WASHINGTON - Watching as Barack Obama became America's first black president, members of the Tuskegee Airmen, the country's first group of black military pilots and crew, had the same feeling: They never expected it would happen, but they sure are glad they lived long enough to see it.
''I knew it had to happen, but I didn't expect it so soon,'' said H.M Cummings, who witnessed Obama's oath-taking just after noon on Tuesday, bundled up and sitting in a wheelchair at age 89, having come a long distance in time and space from the day during World War II in April 1945 when he suffered the humiliation of racism by the military.
The airmen were invited by Sen. Dianne Feinstein, who led the joint congressional committee that planned the inaugural ceremonies. At the time, the California Democrat said it was ''appropriate to honor these members of the greatest generation who overcame enormous racial barriers to serve their nation.''
This Friday picture shows Clarence Jamison, 90, of Shaker Heights, Ohio, an original member of the Tuskegee Airmen, who has been invited to Barack Obama's inauguration. Jamison flew a P-40 Warhawk. As a Tuskegee Airman during World War II, Jamison, stationed in Italy, led a flight of fellow pilots credited with shooting down five German planes.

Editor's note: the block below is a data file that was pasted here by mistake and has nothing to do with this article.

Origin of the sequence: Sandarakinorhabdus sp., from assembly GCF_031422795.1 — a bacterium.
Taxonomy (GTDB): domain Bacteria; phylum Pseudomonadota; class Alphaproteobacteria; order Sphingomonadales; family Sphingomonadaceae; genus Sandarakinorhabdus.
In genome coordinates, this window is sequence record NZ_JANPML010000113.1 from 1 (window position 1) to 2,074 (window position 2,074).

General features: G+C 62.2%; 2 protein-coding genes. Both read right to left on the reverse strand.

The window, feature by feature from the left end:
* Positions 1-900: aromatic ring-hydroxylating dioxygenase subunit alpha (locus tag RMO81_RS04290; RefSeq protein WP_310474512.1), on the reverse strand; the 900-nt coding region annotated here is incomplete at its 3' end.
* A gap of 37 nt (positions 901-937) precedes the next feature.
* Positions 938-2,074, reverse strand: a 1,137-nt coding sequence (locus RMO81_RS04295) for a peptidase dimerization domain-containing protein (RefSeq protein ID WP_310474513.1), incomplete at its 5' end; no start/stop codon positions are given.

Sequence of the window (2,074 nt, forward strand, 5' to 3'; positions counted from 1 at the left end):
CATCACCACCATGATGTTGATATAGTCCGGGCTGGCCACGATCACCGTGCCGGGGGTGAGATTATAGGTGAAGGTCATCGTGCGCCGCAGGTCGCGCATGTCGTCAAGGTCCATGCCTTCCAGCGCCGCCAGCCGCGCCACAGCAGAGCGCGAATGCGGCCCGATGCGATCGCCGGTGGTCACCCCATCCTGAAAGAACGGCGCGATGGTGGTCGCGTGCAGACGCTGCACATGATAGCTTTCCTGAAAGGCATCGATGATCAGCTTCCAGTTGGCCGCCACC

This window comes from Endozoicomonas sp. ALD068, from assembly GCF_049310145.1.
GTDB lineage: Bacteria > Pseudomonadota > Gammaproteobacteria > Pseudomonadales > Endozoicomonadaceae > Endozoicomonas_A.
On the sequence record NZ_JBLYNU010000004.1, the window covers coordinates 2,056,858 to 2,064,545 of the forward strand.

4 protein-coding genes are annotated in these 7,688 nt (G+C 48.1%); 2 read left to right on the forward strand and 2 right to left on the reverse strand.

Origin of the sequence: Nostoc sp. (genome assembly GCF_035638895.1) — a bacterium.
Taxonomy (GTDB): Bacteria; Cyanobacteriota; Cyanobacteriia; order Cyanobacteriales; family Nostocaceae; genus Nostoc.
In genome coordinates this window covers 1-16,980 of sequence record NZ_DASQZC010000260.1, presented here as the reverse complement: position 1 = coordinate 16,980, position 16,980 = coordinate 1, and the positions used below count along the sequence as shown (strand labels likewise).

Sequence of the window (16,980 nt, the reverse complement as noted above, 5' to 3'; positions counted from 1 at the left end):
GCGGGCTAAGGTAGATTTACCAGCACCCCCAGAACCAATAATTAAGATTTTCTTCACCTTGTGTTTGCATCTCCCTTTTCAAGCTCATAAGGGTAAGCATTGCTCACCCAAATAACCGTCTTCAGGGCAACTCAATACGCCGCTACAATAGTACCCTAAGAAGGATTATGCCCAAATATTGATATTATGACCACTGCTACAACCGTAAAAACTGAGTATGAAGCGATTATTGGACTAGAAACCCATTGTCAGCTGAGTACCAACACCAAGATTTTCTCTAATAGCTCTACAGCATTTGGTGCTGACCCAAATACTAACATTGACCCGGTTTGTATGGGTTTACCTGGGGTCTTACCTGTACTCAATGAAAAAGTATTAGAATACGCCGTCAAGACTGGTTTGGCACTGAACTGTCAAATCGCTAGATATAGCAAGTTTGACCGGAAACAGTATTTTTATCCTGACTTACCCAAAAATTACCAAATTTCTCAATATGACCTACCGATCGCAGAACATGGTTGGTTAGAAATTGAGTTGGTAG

The Tuskegee Airmen were recruited into an Army Air Corps program that trained blacks to fly and maintain combat aircraft. They trained as a segregated unit at an air base in Tuskegee, Ala.
After fighting the Nazis, they returned home to the country they helped defend and faced discrimination instead of the jubilation, parades and awards typically afforded America's heroes.
Nearly 200 airmen were expected to attend the inauguration, according to the Arlington, Va.-based association that represents them. Some also participated in the parade.
Claude Plette, 87, of Fort Worth, Texas, who attended with his wife, Erma, said Obama's presidency surprised him.
''I didn't think I'd live this long to see it,'' he said.
Cummings said he was among 103 airmen who were taken into custody in 1945 at Freeman Field, Ind., for refusing to sign a letter promising to stay out of the all-white officer's club. He was placed under house arrest and never saw combat.
Fifteen years after his arrest, in 1960, Cummings was among 15 of the original 103 officers who were notified that their military records had been purged of any reference to the incident.
Billy Holloman, 84, of Seattle, said that after his experience with the Tuskegee Airmen he never thought he'd see a black man become mayor of a major city, let alone president. But his hometown made Norman Rice its first black mayor in the 1990s.
Holloman said Obama has what's needed to ''bring us out of this funk and put us back on the right track.''
''I am proud to witness this changing of the guard in American politics,'' he said.